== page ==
GANJA IS NOT MINE Ekow Micah Opens Defence

Renowned reggae musician Lester Ekow Micah on Wednesday opened his defence in an Accra Circuit Court where he is on trial for narcotics-related offences.

The musician denied he was keeping Indian hemp popularly called wee in his house and that he had no knowledge of how the substance under investigation got there.

He told the court presided over by Aboagye Tandoh in his examination-in-chief led by Andrew Kudzo Vortia that he was at his Kasoa residence on August 23, 2015 when he received a call to report to the Airport Police but because it was late he went to the police station the following day.

He said when he got there he was arrested and detained and that he was taken home after police told him that he would be granted bail if the police knew his place of abode.

The musician noted that when they got to his house where he lives with his 21-year-old sister and her son, they were surprised to see him with the police and told him that a fair coloured man came to look for him two hours earlier.

Ekow said his sister also told him that the said man had asked her to buy him water and when she went out and returned, the man had left his sitting place and was in a hurry to leave.

The musician noted further that the police officers who took him home searched his house and told him they found a narcotic substance in his home.

Mr Micah said he told the police he was surprised because he did not have any narcotics in the house.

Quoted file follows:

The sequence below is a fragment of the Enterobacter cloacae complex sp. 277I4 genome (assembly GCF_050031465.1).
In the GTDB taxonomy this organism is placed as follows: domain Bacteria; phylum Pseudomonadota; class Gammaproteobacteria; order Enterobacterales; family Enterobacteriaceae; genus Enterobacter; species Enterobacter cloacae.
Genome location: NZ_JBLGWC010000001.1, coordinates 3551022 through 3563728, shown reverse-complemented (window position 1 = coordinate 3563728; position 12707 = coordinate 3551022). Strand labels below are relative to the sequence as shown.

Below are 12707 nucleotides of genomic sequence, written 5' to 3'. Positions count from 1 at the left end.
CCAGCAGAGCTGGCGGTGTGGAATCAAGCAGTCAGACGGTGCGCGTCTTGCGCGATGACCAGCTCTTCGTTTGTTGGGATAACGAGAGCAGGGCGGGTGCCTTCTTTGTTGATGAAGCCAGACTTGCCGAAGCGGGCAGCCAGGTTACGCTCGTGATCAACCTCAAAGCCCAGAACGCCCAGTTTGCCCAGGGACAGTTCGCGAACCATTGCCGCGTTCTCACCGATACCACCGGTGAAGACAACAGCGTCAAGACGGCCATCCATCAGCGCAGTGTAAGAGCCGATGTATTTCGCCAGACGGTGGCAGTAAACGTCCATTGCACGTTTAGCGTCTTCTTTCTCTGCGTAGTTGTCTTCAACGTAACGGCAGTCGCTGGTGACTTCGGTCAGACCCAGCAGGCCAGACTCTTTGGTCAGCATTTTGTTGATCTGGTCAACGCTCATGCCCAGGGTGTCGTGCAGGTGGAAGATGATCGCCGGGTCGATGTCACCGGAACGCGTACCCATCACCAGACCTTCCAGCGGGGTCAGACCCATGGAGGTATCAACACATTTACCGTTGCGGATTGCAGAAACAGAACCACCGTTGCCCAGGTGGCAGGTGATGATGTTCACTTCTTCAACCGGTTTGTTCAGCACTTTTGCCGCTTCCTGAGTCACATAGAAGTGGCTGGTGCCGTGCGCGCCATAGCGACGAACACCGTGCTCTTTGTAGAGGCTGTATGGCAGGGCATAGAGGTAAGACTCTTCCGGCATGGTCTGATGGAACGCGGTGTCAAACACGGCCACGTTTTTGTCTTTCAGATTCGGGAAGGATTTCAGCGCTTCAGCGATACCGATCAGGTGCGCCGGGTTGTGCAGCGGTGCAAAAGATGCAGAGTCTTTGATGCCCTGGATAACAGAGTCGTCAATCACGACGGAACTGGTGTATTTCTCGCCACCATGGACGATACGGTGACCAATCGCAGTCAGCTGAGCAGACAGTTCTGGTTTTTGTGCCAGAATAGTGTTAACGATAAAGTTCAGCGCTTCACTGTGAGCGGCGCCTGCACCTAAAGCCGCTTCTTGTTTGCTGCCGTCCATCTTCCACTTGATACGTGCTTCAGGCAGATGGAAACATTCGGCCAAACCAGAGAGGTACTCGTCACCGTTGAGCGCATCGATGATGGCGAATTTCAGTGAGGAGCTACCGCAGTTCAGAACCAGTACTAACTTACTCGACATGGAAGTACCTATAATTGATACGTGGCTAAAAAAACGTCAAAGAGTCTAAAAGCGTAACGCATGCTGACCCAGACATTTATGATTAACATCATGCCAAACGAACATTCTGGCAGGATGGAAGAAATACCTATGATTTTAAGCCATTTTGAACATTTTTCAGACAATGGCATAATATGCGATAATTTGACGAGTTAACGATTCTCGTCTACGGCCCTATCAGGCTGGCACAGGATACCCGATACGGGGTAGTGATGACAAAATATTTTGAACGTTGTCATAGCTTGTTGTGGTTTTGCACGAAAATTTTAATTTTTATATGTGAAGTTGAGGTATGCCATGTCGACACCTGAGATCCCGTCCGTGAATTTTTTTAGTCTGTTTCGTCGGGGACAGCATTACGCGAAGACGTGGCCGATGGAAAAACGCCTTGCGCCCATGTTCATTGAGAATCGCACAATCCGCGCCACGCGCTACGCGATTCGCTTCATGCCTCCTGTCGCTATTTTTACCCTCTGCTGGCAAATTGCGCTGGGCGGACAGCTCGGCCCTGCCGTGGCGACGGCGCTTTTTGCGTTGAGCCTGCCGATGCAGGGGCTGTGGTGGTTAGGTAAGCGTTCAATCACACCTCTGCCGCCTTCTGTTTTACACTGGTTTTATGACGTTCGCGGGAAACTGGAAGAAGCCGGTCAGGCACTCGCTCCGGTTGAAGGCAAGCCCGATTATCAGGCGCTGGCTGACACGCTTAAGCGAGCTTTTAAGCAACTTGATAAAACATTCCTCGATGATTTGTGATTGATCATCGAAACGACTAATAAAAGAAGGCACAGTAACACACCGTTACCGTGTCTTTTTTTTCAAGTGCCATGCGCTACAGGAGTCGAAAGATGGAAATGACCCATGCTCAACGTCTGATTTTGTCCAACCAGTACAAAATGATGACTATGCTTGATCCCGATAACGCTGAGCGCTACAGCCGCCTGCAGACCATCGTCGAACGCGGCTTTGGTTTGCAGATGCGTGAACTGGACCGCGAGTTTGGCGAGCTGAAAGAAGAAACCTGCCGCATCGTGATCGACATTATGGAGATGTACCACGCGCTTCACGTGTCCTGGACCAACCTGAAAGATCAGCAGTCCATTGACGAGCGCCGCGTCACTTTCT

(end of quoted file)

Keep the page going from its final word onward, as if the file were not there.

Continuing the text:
The case has been adjourned to November 13, 2015.
Earlier, the suspect’s motion filed by his lawyer seeking to recall Detective Corporal Richard Ayayi, a witness in the narcotics-related trial of the accused, was thrown out.

The lawyer had in the 13-paragraph affidavit in support of the motion alleged that the police coerced Ekow into admitting ownership of the alleged narcotic substance found at his residence.

‘That the statement written by the accused was dictated to the accused by the investigator on a promise that the case would be settled amicably is a clear indication of coercion,’ he had argued.

The affidavit stated among other things that the purported statement of the accused was not taken in the presence of an independent witness, a situation which violated the evidence rule.

The lawyer said if the said document was allowed to stay and admitted into evidence, gross injustice would have been meted out to the accused.

Mr Vortia noted that ‘in the interest of justice, Exhibit C should be rejected as marked as such.’

But the trial judge, in his ruling, threw out the entire motion, stressing that the court had not seen any compelling reason to recall the said witness.

The Rastafarian was arrested on August 4 by the Airport Police over an alleged extortion case currently in another Circuit Court.

The prosecution alleged that on the following day, at about 11:30am, the Police and the accused person visited Micah’s house to conduct a search and in the process, a quantity of dried leaves suspected to be Indian hemp was found concealed in Micah’s bag.

By Fidelia Achama


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